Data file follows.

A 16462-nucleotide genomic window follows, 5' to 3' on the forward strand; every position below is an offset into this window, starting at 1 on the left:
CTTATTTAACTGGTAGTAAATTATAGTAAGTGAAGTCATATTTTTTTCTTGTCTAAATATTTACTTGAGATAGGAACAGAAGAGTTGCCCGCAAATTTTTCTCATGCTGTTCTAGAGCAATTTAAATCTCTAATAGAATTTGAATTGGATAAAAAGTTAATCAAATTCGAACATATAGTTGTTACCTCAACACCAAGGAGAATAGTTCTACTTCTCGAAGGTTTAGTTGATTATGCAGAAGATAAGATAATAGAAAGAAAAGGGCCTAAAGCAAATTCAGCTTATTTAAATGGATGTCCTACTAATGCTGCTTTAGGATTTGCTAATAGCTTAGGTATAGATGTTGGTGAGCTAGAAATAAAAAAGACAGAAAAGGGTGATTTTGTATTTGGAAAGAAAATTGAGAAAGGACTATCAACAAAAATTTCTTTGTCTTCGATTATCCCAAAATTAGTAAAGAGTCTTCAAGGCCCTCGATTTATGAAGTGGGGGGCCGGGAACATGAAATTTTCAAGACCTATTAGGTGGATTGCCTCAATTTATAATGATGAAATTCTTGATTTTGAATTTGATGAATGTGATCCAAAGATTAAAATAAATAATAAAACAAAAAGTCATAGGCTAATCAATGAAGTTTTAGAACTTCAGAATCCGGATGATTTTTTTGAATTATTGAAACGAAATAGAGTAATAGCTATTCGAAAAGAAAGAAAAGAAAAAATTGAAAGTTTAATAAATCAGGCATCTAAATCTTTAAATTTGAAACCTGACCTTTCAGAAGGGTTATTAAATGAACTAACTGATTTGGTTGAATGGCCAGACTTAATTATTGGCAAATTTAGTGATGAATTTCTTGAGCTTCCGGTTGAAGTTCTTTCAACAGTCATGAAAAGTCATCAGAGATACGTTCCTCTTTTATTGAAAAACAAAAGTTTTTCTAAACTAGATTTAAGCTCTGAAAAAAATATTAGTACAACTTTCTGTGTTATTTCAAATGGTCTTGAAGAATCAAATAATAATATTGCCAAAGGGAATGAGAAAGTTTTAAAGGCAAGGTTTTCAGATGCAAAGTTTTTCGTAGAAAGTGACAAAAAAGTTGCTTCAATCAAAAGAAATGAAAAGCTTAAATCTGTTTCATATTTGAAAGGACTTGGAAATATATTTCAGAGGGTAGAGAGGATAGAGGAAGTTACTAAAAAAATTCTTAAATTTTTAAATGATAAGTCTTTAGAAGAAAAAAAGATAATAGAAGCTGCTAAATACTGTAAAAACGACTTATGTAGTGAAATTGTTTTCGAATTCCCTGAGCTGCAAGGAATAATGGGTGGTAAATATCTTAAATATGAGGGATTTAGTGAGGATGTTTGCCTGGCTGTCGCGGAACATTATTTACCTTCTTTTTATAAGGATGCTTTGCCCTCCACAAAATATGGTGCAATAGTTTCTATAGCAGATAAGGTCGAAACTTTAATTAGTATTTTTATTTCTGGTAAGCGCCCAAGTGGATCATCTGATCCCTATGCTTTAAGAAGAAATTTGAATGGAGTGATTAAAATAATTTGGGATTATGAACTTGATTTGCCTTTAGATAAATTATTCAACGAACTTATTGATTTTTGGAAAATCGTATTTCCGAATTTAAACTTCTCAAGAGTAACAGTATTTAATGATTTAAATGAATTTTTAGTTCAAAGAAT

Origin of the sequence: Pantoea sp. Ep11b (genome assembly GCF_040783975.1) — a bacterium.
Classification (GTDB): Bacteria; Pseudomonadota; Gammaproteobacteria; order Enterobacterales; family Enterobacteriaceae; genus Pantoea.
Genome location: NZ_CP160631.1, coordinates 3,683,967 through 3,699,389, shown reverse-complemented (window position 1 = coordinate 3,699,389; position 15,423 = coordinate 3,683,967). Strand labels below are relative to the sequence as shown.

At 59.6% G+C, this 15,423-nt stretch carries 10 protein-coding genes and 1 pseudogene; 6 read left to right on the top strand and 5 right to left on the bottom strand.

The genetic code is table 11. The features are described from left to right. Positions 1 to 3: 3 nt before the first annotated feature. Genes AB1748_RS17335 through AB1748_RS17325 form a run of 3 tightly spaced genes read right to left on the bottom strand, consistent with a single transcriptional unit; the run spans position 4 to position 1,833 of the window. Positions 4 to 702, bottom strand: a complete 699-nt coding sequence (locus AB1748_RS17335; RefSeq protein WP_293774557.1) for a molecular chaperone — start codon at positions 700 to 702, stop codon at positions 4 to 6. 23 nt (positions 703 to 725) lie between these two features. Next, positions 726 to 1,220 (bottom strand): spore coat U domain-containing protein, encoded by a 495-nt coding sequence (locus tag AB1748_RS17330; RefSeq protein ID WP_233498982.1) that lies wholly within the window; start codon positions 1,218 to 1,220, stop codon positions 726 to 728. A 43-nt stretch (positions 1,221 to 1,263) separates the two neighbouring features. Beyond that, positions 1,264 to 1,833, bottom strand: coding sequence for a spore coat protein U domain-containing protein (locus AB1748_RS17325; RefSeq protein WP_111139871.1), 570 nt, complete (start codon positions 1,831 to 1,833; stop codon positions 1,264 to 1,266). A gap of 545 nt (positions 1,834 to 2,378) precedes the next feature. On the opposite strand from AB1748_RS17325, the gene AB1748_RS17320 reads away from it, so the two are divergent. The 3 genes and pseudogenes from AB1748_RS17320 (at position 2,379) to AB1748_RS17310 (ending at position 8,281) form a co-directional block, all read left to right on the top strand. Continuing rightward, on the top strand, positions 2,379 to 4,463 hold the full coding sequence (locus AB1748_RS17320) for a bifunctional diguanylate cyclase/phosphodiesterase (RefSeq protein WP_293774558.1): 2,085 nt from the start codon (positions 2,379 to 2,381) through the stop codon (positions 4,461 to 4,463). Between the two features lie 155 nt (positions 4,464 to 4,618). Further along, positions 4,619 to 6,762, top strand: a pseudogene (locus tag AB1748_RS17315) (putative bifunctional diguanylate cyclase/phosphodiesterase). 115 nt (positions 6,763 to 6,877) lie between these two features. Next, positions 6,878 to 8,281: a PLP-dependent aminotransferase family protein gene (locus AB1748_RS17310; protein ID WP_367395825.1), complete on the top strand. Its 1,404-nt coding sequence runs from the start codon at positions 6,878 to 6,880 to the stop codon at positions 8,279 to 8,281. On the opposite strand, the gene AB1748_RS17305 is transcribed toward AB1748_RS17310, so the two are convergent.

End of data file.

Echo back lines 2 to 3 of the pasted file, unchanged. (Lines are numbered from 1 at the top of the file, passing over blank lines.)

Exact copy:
CTTATTTAACTGGTAGTAAATTATAGTAAGTGAAGTCATATTTTTTTCTTGTCTAAATATTTACTTGAGATAGGAACAGAAGAGTTGCCCGCAAATTTTTCTCATGCTGTTCTAGAGCAATTTAAATCTCTAATAGAATTTGAATTGGATAAAAAGTTAATCAAATTCGAACATATAGTTGTTACCTCAACACCAAGGAGAATAGTTCTACTTCTCGAAGGTTTAGTTGATTATGCAGAAGATAAGATAATAGAAAGAAAAGGGCCTAAAGCAAATTCAGCTTATTTAAATGGATGTCCTACTAATGCTGCTTTAGGATTTGCTAATAGCTTAGGTATAGATGTTGGTGAGCTAGAAATAAAAAAGACAGAAAAGGGTGATTTTGTATTTGGAAAGAAAATTGAGAAAGGACTATCAACAAAAATTTCTTTGTCTTCGATTATCCCAAAATTAGTAAAGAGTCTTCAAGGCCCTCGATTTATGAAGTGGGGGGCCGGGAACATGAAATTTTCAAGACCTATTAGGTGGATTGCCTCAATTTATAATGATGAAATTCTTGATTTTGAATTTGATGAATGTGATCCAAAGATTAAAATAAATAATAAAACAAAAAGTCATAGGCTAATCAATGAAGTTTTAGAACTTCAGAATCCGGATGATTTTTTTGAATTATTGAAACGAAATAGAGTAATAGCTATTCGAAAAGAAAGAAAAGAAAAAATTGAAAGTTTAATAAATCAGGCATCTAAATCTTTAAATTTGAAACCTGACCTTTCAGAAGGGTTATTAAATGAACTAACTGATTTGGTTGAATGGCCAGACTTAATTATTGGCAAATTTAGTGATGAATTTCTTGAGCTTCCGGTTGAAGTTCTTTCAACAGTCATGAAAAGTCATCAGAGATACGTTCCTCTTTTATTGAAAAACAAAAGTTTTTCTAAACTAGATTTAAGCTCTGAAAAAAATATTAGTACAACTTTCTGTGTTATTTCAAATGGTCTTGAAGAATCAAATAATAATATTGCCAAAGGGAATGAGAAAGTTTTAAAGGCAAGGTTTTCAGATGCAAAGTTTTTCGTAGAAAGTGACAAAAAAGTTGCTTCAATCAAAAGAAATGAAAAGCTTAAATCTGTTTCATATTTGAAAGGACTTGGAAATATATTTCAGAGGGTAGAGAGGATAGAGGAAGTTACTAAAAAAATTCTTAAATTTTTAAATGATAAGTCTTTAGAAGAAAAAAAGATAATAGAAGCTGCTAAATACTGTAAAAACGACTTATGTAGTGAAATTGTTTTCGAATTCCCTGAGCTGCAAGGAATAATGGGTGGTAAATATCTTAAATATGAGGGATTTAGTGAGGATGTTTGCCTGGCTGTCGCGGAACATTATTTACCTTCTTTTTATAAGGATGCTTTGCCCTCCACAAAATATGGTGCAATAGTTTCTATAGCAGATAAGGTCGAAACTTTAATTAGTATTTTTATTTCTGGTAAGCGCCCAAGTGGATCATCTGATCCCTATGCTTTAAGAAGAAATTTGAATGGAGTGATTAAAATAATTTGGGATTATGAACTTGATTTGCCTTTAGATAAATTATTCAACGAACTTATTGATTTTTGGAAAATCGTATTTCCGAATTTAAACTTCTCAAGAGTAACAGTATTTAATGATTTAAATGAATTTTTAGTTCAAAGAAT

Origin of the sequence: Pantoea sp. Ep11b (genome assembly GCF_040783975.1) — a bacterium.